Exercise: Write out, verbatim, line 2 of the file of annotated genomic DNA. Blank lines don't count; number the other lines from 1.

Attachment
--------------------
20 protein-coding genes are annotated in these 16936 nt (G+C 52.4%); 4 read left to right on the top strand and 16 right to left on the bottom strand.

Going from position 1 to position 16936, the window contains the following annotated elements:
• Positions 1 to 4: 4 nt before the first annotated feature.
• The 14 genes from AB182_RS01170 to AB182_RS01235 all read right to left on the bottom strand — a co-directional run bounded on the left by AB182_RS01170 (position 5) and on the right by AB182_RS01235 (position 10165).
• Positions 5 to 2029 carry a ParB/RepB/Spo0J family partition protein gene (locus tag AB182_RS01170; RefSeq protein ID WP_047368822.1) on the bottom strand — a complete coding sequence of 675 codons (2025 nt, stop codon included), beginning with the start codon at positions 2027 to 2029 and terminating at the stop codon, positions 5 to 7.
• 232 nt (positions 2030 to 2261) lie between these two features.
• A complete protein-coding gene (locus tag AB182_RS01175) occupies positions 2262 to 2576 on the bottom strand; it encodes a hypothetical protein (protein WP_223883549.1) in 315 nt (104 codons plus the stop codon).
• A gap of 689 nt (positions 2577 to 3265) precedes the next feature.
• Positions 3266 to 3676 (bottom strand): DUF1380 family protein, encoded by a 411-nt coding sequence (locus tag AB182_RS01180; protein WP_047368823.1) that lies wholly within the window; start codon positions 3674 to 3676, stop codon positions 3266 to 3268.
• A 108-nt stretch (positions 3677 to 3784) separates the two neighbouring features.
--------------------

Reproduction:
Going from position 1 to position 16936, the window contains the following annotated elements: